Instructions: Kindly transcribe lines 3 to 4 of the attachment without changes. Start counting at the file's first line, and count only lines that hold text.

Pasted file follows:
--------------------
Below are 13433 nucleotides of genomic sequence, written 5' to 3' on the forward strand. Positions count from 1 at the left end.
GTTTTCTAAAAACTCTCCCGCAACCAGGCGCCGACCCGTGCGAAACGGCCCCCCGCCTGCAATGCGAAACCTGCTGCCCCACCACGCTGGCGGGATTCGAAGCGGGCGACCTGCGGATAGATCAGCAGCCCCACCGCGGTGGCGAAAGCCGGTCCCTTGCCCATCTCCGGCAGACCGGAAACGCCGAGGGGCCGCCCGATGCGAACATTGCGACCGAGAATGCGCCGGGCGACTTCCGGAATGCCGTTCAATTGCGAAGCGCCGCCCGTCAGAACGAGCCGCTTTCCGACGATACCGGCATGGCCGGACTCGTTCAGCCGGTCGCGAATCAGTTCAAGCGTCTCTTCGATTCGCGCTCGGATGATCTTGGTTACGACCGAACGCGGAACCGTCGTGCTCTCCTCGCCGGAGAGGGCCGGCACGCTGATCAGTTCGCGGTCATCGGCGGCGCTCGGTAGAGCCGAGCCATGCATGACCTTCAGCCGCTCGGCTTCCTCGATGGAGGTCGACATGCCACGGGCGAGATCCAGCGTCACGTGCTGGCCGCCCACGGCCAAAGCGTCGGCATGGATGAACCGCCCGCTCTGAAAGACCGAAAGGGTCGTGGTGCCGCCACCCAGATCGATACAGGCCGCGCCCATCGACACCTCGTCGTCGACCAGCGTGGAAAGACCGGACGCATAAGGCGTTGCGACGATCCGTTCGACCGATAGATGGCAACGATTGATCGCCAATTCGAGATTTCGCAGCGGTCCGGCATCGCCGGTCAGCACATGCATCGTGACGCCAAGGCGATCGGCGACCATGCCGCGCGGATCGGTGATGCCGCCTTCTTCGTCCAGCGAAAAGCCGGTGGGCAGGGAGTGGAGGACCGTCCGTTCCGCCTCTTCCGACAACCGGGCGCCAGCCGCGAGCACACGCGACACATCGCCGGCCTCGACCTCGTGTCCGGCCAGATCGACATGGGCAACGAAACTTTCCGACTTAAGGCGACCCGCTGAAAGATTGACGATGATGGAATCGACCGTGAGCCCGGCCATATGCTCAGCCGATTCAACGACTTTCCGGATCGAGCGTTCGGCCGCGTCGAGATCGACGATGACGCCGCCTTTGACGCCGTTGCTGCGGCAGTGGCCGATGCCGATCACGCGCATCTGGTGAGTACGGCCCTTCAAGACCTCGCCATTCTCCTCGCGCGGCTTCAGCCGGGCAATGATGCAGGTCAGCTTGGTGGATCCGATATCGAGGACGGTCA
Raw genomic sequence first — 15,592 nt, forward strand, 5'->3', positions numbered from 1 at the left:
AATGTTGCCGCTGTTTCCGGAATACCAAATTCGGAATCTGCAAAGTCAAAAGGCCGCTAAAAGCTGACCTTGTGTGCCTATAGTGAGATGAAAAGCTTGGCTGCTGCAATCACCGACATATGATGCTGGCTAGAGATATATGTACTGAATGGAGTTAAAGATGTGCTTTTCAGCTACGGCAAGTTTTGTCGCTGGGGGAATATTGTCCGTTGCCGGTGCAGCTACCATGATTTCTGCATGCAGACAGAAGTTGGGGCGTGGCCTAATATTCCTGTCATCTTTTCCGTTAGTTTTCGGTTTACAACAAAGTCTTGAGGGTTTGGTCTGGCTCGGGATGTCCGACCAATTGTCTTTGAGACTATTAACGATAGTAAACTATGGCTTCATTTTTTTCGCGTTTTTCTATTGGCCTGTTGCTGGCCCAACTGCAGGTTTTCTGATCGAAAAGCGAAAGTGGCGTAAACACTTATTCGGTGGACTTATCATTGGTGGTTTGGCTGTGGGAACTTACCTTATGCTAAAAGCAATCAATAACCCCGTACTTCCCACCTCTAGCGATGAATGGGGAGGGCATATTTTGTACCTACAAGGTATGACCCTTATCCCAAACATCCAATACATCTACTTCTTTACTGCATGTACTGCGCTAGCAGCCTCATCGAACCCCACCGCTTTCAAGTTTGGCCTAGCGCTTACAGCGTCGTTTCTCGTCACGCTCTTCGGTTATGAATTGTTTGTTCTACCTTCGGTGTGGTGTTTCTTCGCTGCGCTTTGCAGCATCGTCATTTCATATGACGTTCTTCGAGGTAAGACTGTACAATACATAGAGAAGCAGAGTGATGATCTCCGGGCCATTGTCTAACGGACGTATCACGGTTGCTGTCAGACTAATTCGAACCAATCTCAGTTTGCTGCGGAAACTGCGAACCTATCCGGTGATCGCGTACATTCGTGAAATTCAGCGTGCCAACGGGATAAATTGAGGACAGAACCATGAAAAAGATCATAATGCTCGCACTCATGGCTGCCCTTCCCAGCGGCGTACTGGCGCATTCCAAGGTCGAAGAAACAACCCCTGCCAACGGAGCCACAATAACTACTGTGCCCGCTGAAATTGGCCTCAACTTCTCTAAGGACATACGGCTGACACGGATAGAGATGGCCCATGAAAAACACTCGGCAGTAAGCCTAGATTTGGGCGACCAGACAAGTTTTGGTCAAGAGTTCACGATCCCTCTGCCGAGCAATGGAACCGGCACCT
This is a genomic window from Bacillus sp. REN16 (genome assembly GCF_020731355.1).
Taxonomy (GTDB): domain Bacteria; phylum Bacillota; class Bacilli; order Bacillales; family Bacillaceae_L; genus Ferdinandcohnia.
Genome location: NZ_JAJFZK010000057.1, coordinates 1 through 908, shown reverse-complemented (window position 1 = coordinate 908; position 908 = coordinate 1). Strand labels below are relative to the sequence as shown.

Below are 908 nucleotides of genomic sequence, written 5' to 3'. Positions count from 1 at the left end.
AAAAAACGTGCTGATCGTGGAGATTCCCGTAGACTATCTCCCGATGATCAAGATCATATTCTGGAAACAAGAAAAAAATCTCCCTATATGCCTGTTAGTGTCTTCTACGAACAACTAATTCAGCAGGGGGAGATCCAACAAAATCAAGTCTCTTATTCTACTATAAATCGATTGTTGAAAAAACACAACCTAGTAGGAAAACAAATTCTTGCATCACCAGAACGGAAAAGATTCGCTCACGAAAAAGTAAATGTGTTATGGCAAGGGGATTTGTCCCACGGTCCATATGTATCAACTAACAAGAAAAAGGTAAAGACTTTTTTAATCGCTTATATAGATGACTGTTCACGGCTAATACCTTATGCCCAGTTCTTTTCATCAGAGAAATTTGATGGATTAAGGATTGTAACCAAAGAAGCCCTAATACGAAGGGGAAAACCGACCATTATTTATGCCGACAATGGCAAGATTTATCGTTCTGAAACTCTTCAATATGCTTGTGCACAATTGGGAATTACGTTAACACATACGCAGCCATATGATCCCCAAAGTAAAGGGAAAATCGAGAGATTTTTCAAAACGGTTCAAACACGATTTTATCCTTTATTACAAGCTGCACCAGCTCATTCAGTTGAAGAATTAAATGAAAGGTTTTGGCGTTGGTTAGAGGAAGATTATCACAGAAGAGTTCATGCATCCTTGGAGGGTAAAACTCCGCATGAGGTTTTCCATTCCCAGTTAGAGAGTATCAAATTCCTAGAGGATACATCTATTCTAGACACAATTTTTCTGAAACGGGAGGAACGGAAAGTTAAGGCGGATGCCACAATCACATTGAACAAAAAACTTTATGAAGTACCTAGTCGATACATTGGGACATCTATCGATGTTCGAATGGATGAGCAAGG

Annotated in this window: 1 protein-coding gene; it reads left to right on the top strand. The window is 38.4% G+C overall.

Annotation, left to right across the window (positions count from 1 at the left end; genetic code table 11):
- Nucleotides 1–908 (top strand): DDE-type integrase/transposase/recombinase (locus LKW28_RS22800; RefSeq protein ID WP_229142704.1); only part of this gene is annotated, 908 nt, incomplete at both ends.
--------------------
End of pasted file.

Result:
Raw genomic sequence first — 15,592 nt, forward strand, 5'->3', positions numbered from 1 at the left:
AATGTTGCCGCTGTTTCCGGAATACCAAATTCGGAATCTGCAAAGTCAAAAGGCCGCTAAAAGCTGACCTTGTGTGCCTATAGTGAGATGAAAAGCTTGGCTGCTGCAATCACCGACATATGATGCTGGCTAGAGATATATGTACTGAATGGAGTTAAAGATGTGCTTTTCAGCTACGGCAAGTTTTGTCGCTGGGGGAATATTGTCCGTTGCCGGTGCAGCTACCATGATTTCTGCATGCAGACAGAAGTTGGGGCGTGGCCTAATATTCCTGTCATCTTTTCCGTTAGTTTTCGGTTTACAACAAAGTCTTGAGGGTTTGGTCTGGCTCGGGATGTCCGACCAATTGTCTTTGAGACTATTAACGATAGTAAACTATGGCTTCATTTTTTTCGCGTTTTTCTATTGGCCTGTTGCTGGCCCAACTGCAGGTTTTCTGATCGAAAAGCGAAAGTGGCGTAAACACTTATTCGGTGGACTTATCATTGGTGGTTTGGCTGTGGGAACTTACCTTATGCTAAAAGCAATCAATAACCCCGTACTTCCCACCTCTAGCGATGAATGGGGAGGGCATATTTTGTACCTACAAGGTATGACCCTTATCCCAAACATCCAATACATCTACTTCTTTACTGCATGTACTGCGCTAGCAGCCTCATCGAACCCCACCGCTTTCAAGTTTGGCCTAGCGCTTACAGCGTCGTTTCTCGTCACGCTCTTCGGTTATGAATTGTTTGTTCTACCTTCGGTGTGGTGTTTCTTCGCTGCGCTTTGCAGCATCGTCATTTCATATGACGTTCTTCGAGGTAAGACTGTACAATACATAGAGAAGCAGAGTGATGATCTCCGGGCCATTGTCTAACGGACGTATCACGGTTGCTGTCAGACTAATTCGAACCAATCTCAGTTTGCTGCGGAAACTGCGAACCTATCCGGTGATCGCGTACATTCGTGAAATTCAGCGTGCCAACGGGATAAATTGAGGACAGAACCATGAAAAAGATCATAATGCTCGCACTCATGGCTGCCCTTCCCAGCGGCGTACTGGCGCATTCCAAGGTCGAAGAAACAACCCCTGCCAACGGAGCCACAATAACTACTGTGCCCGCTGAAATTGGCCTCAACTTCTCTAAGGACATACGGCTGACACGGATAGAGATGGCCCATGAAAAACACTCGGCAGTAAGCCTAGATTTGGGCGACCAGACAAGTTTTGGTCAAGAGTTCACGATCCCTCTGCCGAGCAATGGAACCGGCACCT